An essential guide to job hunting

March 24, 2016

Whether you’ve lost your job or you’re changing careers, looking for work can be daunting. But it doesn’t have to be. Here’s some advice to help you successfully navigate the job-hunting process.

An essential guide to job hunting

Doing some self-reflection

Before leaping into job-hunting mode, which takes time and organization, first identify your interests and skills – the ones you want to bring to the table.

  • That includes writing down such things as your strengths, achievements, salary expectations, availability and professional certifications.
  • A self-assessment of your aptitudes and skills will allow you to better target potential employers and help with writing a cover letter and résumé.

If you need help, you could always meet with a guidance counsellor.

  • Using various types of tests, he or she can steer you towards careers that make the most of your strengths.

Managing your time while unemployed

No matter the reason, a job loss is never easy to accept. Although your first reaction might be panic, it’s important to get over the initial shock and get organized. This will ultimately help you to bounce back and find a new job.

  • Don’t feel ashamed about your situation. Chances are it had nothing to do with you. It’s also important not to isolate yourself. In fact, networking is a great way to get your career moving.
  • Apply for Employment Insurance (EI) if you’re entitled to claim it.
  • It’s also essential to spend your time productively. That includes doing freelance and/or volunteering to keep your skills up to date; updating your résumé and cover letter; practicing interviews; visiting friends and family; pursuing your hobbies; and maybe even cleaning your house!

Although finding a job should be your main focus while unemployed, burning yourself out won’t help. Keeping a balance is essential.

Writing a killer résumé letter

Now that you’re on the market again, you'll want a résumé that will get you a job.

  • It should showcase your education, experience and will be your first point of contact with potential employers.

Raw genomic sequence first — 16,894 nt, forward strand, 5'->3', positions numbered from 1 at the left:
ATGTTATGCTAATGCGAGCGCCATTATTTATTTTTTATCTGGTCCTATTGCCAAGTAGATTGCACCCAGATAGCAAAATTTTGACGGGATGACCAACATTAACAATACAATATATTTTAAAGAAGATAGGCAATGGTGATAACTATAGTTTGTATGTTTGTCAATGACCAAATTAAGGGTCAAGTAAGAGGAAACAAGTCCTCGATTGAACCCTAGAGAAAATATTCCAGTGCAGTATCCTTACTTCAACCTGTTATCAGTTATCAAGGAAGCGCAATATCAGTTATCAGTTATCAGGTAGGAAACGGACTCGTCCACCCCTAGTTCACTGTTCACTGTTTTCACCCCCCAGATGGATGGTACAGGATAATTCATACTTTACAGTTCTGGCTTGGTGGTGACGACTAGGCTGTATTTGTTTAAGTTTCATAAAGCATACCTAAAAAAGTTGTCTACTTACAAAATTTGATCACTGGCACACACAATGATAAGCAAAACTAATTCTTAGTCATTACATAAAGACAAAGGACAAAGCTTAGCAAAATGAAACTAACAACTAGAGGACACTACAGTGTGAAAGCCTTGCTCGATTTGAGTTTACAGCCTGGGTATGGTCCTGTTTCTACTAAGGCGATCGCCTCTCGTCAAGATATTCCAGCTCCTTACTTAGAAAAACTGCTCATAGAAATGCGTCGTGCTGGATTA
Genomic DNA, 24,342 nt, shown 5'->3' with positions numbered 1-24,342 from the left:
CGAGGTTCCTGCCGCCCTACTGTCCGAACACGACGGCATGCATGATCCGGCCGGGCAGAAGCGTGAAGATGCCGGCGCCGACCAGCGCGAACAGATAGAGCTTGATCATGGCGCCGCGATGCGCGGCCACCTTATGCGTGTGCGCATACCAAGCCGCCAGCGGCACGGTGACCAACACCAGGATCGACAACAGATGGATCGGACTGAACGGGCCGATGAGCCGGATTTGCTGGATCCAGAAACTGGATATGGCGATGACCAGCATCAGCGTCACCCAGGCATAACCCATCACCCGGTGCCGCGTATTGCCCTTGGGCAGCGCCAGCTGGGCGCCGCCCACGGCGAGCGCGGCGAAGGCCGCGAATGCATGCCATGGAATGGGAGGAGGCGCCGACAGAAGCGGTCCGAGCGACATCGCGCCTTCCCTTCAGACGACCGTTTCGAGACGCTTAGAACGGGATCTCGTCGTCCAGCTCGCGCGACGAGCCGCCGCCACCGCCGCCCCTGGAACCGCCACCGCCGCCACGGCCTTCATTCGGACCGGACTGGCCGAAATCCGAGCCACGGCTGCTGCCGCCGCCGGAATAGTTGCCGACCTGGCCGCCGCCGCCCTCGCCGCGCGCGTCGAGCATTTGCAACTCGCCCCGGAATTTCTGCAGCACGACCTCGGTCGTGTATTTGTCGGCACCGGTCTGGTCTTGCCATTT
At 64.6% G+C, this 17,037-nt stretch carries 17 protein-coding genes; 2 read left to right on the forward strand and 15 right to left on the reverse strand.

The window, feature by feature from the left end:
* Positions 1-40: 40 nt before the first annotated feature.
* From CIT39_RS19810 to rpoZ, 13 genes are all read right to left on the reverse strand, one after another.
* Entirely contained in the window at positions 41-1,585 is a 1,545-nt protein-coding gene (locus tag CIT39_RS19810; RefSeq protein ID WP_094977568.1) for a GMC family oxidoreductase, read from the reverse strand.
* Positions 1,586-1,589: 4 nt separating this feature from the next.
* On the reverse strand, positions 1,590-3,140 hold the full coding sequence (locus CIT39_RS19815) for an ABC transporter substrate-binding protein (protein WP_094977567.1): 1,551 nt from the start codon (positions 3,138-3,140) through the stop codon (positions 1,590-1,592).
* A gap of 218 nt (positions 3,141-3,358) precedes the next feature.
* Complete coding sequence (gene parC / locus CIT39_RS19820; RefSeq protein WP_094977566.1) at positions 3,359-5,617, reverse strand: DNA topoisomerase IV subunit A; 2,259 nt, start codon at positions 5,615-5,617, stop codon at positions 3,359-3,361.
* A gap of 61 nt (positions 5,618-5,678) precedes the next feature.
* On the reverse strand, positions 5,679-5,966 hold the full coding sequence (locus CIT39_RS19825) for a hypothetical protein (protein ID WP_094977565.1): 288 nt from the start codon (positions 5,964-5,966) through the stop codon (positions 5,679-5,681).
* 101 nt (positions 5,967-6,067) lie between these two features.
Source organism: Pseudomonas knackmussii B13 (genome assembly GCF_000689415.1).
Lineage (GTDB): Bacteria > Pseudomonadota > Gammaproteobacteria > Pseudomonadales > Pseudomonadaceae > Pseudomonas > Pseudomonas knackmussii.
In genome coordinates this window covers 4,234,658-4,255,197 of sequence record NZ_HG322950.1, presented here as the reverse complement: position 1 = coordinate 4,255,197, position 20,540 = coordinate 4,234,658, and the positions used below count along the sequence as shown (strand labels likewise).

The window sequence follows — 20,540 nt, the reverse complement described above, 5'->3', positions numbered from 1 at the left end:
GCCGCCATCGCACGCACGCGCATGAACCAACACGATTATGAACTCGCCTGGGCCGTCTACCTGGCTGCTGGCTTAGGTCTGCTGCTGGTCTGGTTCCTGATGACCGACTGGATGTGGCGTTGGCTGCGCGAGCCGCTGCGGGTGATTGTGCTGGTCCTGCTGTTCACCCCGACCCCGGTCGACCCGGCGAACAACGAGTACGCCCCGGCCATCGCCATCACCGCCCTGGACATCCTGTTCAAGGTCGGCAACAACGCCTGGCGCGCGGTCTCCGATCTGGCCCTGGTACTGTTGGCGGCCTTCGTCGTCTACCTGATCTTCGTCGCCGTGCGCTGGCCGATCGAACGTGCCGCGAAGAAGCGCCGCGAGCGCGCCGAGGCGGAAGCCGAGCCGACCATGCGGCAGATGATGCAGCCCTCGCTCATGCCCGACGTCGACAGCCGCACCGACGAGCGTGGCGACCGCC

•  Streamline your résumé to ensure it is well written, concise and no longer than two pages long.
  • Before sending your résumé, remember to do a spell check! There’s no bigger turn-off to a hiring manager or prospective employer than a spelling or grammatical error.
  • To improve the odds your résumé gets noticed, pull key words from the original job posting when you draft it. It’s a great way to set yourself apart from other candidates.

To potentially get hired faster, it's a good idea to adapt your résumé for the position to which you are applying by including only experience that is relevant.

Creating an eye-catching cover letter

Writing a good cover letter will help you stand out from the crowd. It also provides another opportunity to sell yourself as the “best” candidate, highlight your personality, and explain why you’re keen about the position.

  • Similarly, it demonstrates your writing abilities, emphasizes your communication skills, and clearly shows you to be a professional – all  good reasons why a potential employer ought to invite you to an interview.

Asking for a letter of recommendation

Getting a letter of recommendation can help stack the odds in your favour during the job hunt, so why not ask for one?

  • Don’t hesitate to ask your previous employer for a letter, as long as you’re sure he or she won’t write a negative review that could sabotage your chances of getting an interview or the job.
  • If a previous employer refuses, all is not lost. Ask someone with whom you have a good relationship – a doctor, for example.

Getting ready for the interview

How well you prepare for an interview could be what determines if you are hired or not.

  • The kinds of questions you will be asked and your answers is how the recruiter will size up your personality, knowledge, strengths and weaknesses.
  • Certain frequently asked questions, e.g., “What is your greatest weakness?” are standard. To help you stay calm during an interview, practice your replies ahead of time.
  • The day of the interview, make sure your appearance is impeccable. You only have one chance to make a first impression!
  • Research the company and the position beforehand. You won’t regret it when the recruiter asks you, “So what do you know about our company?” It shows you’re interested.
  • When the interview is finished and you’ve thanked the recruiter for his or her time, follow up afterwards and send a personal thank you note. It leaves a positive impression and even if you don’t get the job, keeps the door open for other opportunities.

The process of looking for a job is often accompanied by intense self-reflection. A benefit to changing careers, if that's the direction you go, is that it could ultimately mean a better life for you and your family. Take the time to evaluate your options, stay positive and seek help from a professional guidance counsellor, if necessary.

The material on this website is provided for entertainment, informational and educational purposes only and should never act as a substitute to the advice of an applicable professional. Use of this website is subject to our terms of use and privacy policy.
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